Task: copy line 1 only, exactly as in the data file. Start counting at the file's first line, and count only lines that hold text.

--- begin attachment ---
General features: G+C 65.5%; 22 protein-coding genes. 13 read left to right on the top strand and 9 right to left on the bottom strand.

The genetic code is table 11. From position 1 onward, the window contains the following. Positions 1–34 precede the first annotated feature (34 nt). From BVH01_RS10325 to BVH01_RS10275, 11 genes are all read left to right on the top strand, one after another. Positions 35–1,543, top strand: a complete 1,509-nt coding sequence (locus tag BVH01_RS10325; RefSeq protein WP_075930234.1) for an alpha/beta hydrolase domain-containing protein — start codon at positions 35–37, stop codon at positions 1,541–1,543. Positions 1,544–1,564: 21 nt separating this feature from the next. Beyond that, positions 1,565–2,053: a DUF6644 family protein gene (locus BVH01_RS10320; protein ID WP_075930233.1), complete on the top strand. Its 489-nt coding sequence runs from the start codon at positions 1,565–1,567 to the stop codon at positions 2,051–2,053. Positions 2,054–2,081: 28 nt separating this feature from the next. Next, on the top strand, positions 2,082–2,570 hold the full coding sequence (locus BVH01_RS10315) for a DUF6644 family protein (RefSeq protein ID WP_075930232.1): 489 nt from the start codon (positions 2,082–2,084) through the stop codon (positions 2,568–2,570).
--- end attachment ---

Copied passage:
General features: G+C 65.5%; 22 protein-coding genes. 13 read left to right on the top strand and 9 right to left on the bottom strand.